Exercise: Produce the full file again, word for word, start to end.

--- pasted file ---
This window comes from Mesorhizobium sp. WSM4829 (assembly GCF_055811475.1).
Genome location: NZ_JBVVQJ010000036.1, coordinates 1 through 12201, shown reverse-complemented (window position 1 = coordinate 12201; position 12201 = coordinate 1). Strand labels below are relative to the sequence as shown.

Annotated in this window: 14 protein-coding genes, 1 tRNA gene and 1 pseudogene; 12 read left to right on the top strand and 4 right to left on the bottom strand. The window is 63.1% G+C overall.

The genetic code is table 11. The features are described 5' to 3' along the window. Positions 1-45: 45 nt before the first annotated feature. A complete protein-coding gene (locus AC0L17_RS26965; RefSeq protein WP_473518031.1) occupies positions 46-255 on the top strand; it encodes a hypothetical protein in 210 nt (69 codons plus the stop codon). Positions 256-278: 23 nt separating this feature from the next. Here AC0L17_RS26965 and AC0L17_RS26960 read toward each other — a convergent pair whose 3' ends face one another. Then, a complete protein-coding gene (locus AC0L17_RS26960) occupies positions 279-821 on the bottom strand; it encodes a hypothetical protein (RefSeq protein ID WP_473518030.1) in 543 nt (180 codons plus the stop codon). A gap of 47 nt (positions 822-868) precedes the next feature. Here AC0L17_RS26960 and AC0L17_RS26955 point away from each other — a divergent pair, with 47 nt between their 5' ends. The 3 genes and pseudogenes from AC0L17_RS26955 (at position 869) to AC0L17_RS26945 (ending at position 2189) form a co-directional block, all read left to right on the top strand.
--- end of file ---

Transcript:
This window comes from Mesorhizobium sp. WSM4829 (assembly GCF_055811475.1).
Genome location: NZ_JBVVQJ010000036.1, coordinates 1 through 12201, shown reverse-complemented (window position 1 = coordinate 12201; position 12201 = coordinate 1). Strand labels below are relative to the sequence as shown.

Annotated in this window: 14 protein-coding genes, 1 tRNA gene and 1 pseudogene; 12 read left to right on the top strand and 4 right to left on the bottom strand. The window is 63.1% G+C overall.

The genetic code is table 11. The features are described 5' to 3' along the window. Positions 1-45: 45 nt before the first annotated feature. A complete protein-coding gene (locus AC0L17_RS26965; RefSeq protein WP_473518031.1) occupies positions 46-255 on the top strand; it encodes a hypothetical protein in 210 nt (69 codons plus the stop codon). Positions 256-278: 23 nt separating this feature from the next. Here AC0L17_RS26965 and AC0L17_RS26960 read toward each other — a convergent pair whose 3' ends face one another. Then, a complete protein-coding gene (locus AC0L17_RS26960) occupies positions 279-821 on the bottom strand; it encodes a hypothetical protein (RefSeq protein ID WP_473518030.1) in 543 nt (180 codons plus the stop codon). A gap of 47 nt (positions 822-868) precedes the next feature. Here AC0L17_RS26960 and AC0L17_RS26955 point away from each other — a divergent pair, with 47 nt between their 5' ends. The 3 genes and pseudogenes from AC0L17_RS26955 (at position 869) to AC0L17_RS26945 (ending at position 2189) form a co-directional block, all read left to right on the top strand.